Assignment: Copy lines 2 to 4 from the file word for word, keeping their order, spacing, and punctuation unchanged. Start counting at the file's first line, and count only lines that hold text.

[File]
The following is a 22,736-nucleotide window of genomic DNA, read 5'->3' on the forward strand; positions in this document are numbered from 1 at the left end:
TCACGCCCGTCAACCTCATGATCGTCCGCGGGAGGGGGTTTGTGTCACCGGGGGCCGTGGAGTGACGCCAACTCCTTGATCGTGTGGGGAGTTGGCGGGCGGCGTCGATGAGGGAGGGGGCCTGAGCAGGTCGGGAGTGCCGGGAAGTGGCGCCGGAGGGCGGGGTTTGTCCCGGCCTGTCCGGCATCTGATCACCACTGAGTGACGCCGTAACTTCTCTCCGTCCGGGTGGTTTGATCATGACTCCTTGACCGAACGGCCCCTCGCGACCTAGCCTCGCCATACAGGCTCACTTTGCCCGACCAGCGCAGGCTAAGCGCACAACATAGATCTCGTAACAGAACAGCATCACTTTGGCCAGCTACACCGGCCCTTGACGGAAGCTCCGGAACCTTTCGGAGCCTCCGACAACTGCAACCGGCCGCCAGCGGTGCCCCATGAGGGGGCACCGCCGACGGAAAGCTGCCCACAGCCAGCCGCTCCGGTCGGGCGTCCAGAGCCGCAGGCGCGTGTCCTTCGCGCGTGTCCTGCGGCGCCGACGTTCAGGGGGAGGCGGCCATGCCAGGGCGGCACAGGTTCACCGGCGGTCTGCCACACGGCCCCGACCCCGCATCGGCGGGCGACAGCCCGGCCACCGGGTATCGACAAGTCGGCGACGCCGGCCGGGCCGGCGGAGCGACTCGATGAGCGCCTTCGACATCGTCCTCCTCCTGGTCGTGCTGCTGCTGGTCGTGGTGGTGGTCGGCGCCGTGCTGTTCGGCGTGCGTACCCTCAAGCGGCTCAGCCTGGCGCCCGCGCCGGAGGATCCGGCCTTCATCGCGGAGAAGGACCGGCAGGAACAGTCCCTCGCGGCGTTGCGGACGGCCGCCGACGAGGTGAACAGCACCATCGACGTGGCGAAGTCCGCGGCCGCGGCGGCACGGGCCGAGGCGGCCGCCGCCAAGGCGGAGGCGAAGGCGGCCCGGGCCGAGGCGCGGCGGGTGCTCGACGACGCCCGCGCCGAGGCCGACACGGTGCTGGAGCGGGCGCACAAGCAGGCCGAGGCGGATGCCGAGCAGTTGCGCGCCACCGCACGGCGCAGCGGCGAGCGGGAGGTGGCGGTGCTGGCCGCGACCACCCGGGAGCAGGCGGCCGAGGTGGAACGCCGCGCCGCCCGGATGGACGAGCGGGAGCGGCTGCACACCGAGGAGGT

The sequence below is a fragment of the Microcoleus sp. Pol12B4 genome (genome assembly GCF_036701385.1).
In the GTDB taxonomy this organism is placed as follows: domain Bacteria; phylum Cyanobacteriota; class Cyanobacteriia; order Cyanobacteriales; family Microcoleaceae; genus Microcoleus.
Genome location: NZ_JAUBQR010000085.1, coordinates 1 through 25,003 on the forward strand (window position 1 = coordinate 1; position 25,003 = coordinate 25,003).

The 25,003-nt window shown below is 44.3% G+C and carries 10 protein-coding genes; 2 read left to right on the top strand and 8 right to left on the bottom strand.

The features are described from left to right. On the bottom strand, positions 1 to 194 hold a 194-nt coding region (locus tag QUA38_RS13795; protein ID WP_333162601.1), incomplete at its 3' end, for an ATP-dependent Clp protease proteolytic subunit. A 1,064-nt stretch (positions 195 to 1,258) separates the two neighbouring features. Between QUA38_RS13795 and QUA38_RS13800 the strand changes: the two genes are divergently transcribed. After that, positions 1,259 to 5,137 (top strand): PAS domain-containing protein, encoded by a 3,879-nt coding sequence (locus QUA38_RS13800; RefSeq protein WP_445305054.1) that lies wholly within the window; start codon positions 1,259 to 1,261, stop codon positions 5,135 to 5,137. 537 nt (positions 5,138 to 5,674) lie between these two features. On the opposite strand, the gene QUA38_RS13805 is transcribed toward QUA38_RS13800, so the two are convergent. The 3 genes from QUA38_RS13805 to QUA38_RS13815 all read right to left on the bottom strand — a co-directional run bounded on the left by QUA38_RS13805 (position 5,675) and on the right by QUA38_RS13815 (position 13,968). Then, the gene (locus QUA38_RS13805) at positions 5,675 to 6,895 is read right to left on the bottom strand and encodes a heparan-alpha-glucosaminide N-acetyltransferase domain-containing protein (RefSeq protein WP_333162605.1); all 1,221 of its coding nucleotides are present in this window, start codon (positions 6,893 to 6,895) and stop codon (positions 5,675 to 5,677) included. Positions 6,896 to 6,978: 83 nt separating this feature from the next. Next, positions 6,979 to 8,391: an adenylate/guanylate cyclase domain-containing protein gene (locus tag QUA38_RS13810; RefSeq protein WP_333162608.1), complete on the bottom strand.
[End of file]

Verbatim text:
TCACGCCCGTCAACCTCATGATCGTCCGCGGGAGGGGGTTTGTGTCACCGGGGGCCGTGGAGTGACGCCAACTCCTTGATCGTGTGGGGAGTTGGCGGGCGGCGTCGATGAGGGAGGGGGCCTGAGCAGGTCGGGAGTGCCGGGAAGTGGCGCCGGAGGGCGGGGTTTGTCCCGGCCTGTCCGGCATCTGATCACCACTGAGTGACGCCGTAACTTCTCTCCGTCCGGGTGGTTTGATCATGACTCCTTGACCGAACGGCCCCTCGCGACCTAGCCTCGCCATACAGGCTCACTTTGCCCGACCAGCGCAGGCTAAGCGCACAACATAGATCTCGTAACAGAACAGCATCACTTTGGCCAGCTACACCGGCCCTTGACGGAAGCTCCGGAACCTTTCGGAGCCTCCGACAACTGCAACCGGCCGCCAGCGGTGCCCCATGAGGGGGCACCGCCGACGGAAAGCTGCCCACAGCCAGCCGCTCCGGTCGGGCGTCCAGAGCCGCAGGCGCGTGTCCTTCGCGCGTGTCCTGCGGCGCCGACGTTCAGGGGGAGGCGGCCATGCCAGGGCGGCACAGGTTCACCGGCGGTCTGCCACACGGCCCCGACCCCGCATCGGCGGGCGACAGCCCGGCCACCGGGTATCGACAAGTCGGCGACGCCGGCCGGGCCGGCGGAGCGACTCGATGAGCGCCTTCGACATCGTCCTCCTCCTGGTCGTGCTGCTGCTGGTCGTGGTGGTGGTCGGCGCCGTGCTGTTCGGCGTGCGTACCCTCAAGCGGCTCAGCCTGGCGCCCGCGCCGGAGGATCCGGCCTTCATCGCGGAGAAGGACCGGCAGGAACAGTCCCTCGCGGCGTTGCGGACGGCCGCCGACGAGGTGAACAGCACCATCGACGTGGCGAAGTCCGCGGCCGCGGCGGCACGGGCCGAGGCGGCCGCCGCCAAGGCGGAGGCGAAGGCGGCCCGGGCCGAGGCGCGGCGGGTGCTCGACGACGCCCGCGCCGAGGCCGACACGGTGCTGGAGCGGGCGCACAAGCAGGCCGAGGCGGATGCCGAGCAGTTGCGCGCCACCGCACGGCGCAGCGGCGAGCGGGAGGTGGCGGTGCTGGCCGCGACCACCCGGGAGCAGGCGGCCGAGGTGGAACGCCGCGCCGCCCGGATGGACGAGCGGGAGCGGCTGCACACCGAGGAGGT

The sequence below is a fragment of the Microcoleus sp. Pol12B4 genome (genome assembly GCF_036701385.1).
In the GTDB taxonomy this organism is placed as follows: domain Bacteria; phylum Cyanobacteriota; class Cyanobacteriia; order Cyanobacteriales; family Microcoleaceae; genus Microcoleus.